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Metabolic depression in sea urchin barrens associated with food deprivation

Citation

Spindel, Nathan; Lee, Lynn; Okamoto, Daniel (2022), Metabolic depression in sea urchin barrens associated with food deprivation, Dryad, Dataset, https://doi.org/10.5061/dryad.sqv9s4n3r

Abstract

The proliferation of sea urchins can decimate macroalgal forests in coastal ecosystems, leading to persistent barren seascapes. While kelp forests are among the most productive ecosystems on the planet, productivity in these urchin barrens is dramatically reduced. Moreover, urchins inhabiting these food-depauperate barrens face starvation and many survive in these barrens for years or decades. Urchins in barrens can persist by eating food subsidies from drift algae, pelagic salps, tubeworms, as well as encrusting and filamentous algae, microbial mats, and slow-growing species resistant to herbivory. Despite both food from endogenous production and exogenous subsidies, many urchins in barrens likely experience prolonged food deprivation. This resource limitation may create a trade-off between reproduction and survival; for example, fecundity of purple sea urchins (Strongylocentrotus purpuratus) is 99.9% lower in barrens. Despite food constraints, red sea urchins (Mesocentrotus franciscanus), the dominant urchin species at our study sites, can live in excess of 100 years and barrens in Haida Gwaii, British Columbia (BC), Canada, have persisted for at least 143 years. While these phenomena are widespread and well documented, the bioenergetic adaptations that allow urchins to persist in these food-depauperate barrens remain poorly understood. To quantify habitat-specific differences in metabolic rates and energy reserves (as measured by gonadal mass), we conducted respirometry on and measured gonadal mass in M. franciscanus at three locations in BC inside and outside of adjacent kelp forest and barrens habitat. Here we demonstrate that M. franciscanus in barrens versus kelp forests have substantially lower energy reserves and, importantly, also exhibit dramatic reductions in size-specific resting metabolic rates (RMR), even after standardizing by metabolically active body mass. On average, gonadal mass was 44.6% lower and RMR scaled to metabolically active body mass was 40% lower in barrens urchins than in kelp forest urchins. Such a shift in metabolic rate may provide a mechanism that facilitates barren state stability over long time scales as M. franciscanus can lower energetic demands while they wait for small pulses of food, scrape by on low-productivity resources, and suppress recruitment of macroalgae for months, years, or decades.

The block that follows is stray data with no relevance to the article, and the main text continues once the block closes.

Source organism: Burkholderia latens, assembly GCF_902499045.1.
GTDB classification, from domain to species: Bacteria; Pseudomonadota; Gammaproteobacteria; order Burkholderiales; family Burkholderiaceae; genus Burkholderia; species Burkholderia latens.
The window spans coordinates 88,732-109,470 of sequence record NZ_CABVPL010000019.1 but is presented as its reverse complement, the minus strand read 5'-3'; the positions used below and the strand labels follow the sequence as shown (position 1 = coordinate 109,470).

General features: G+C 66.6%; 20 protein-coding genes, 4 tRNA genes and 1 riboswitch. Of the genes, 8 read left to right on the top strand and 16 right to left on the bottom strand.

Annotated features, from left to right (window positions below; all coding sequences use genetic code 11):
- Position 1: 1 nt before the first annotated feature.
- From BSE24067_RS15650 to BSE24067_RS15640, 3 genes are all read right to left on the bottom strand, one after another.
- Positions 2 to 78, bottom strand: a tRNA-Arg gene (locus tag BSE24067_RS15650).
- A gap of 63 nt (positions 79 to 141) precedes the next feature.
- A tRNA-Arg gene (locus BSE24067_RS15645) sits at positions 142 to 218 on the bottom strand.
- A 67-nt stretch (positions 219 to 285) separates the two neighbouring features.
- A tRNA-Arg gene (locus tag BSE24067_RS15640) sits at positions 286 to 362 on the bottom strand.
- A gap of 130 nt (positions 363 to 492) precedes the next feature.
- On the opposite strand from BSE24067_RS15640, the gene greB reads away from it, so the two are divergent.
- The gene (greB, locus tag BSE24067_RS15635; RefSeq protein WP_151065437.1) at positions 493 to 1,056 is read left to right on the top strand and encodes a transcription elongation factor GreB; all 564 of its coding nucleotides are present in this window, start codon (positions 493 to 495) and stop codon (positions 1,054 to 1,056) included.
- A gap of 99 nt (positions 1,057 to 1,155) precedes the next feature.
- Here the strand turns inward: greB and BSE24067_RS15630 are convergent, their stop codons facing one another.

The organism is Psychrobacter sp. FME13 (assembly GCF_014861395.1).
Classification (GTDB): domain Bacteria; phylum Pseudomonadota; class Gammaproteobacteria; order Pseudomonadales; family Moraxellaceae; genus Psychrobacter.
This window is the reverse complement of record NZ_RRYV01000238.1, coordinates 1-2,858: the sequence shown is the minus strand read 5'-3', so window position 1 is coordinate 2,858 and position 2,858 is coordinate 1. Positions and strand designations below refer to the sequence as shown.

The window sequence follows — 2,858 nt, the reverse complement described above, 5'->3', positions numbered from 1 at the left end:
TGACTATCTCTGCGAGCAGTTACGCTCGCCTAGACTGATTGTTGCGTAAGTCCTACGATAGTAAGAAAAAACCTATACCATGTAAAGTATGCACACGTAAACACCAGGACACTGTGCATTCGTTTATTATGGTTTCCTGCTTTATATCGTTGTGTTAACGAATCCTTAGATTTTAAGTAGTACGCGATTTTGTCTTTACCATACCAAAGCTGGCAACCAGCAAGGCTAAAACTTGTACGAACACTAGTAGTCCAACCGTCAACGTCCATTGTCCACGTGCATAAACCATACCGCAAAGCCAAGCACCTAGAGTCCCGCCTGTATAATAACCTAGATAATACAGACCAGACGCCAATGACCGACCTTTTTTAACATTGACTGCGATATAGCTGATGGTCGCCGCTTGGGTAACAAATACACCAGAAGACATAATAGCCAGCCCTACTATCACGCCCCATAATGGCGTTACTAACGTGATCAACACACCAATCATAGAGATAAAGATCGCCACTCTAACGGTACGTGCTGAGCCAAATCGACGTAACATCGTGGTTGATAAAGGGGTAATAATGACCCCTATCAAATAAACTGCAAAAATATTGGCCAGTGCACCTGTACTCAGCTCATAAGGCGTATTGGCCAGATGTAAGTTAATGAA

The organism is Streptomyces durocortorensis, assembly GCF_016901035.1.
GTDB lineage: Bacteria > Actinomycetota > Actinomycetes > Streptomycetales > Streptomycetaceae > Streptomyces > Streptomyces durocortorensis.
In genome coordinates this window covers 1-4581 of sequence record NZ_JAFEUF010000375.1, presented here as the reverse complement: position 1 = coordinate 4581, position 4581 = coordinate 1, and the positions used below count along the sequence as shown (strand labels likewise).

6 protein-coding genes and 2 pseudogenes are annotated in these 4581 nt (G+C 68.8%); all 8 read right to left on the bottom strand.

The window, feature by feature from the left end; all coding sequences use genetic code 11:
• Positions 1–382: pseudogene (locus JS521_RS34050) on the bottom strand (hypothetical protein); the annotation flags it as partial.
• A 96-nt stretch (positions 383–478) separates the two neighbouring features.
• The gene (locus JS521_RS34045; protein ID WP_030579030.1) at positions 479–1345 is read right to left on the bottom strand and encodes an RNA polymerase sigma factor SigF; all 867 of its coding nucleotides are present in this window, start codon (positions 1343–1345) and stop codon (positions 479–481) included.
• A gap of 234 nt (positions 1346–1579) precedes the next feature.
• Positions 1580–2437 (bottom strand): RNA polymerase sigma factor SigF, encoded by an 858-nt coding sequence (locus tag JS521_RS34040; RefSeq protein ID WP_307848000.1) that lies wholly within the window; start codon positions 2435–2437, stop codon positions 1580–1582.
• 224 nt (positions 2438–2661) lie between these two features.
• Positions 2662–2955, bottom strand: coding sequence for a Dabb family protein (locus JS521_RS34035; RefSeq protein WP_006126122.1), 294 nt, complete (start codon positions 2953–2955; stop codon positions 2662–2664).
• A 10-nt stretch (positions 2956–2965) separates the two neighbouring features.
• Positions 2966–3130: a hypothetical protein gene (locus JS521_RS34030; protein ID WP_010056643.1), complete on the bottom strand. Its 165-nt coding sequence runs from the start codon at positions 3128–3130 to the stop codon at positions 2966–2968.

Methods

This respirometry dataset was collected using custom-built sealed chambers fitted with flow-through optical oxygen sensors and a temperature sensor (Presens Precision Sensing GmbH). We conducted quality control on oxygen time series data using the R package respR (Harianto et al. 2019).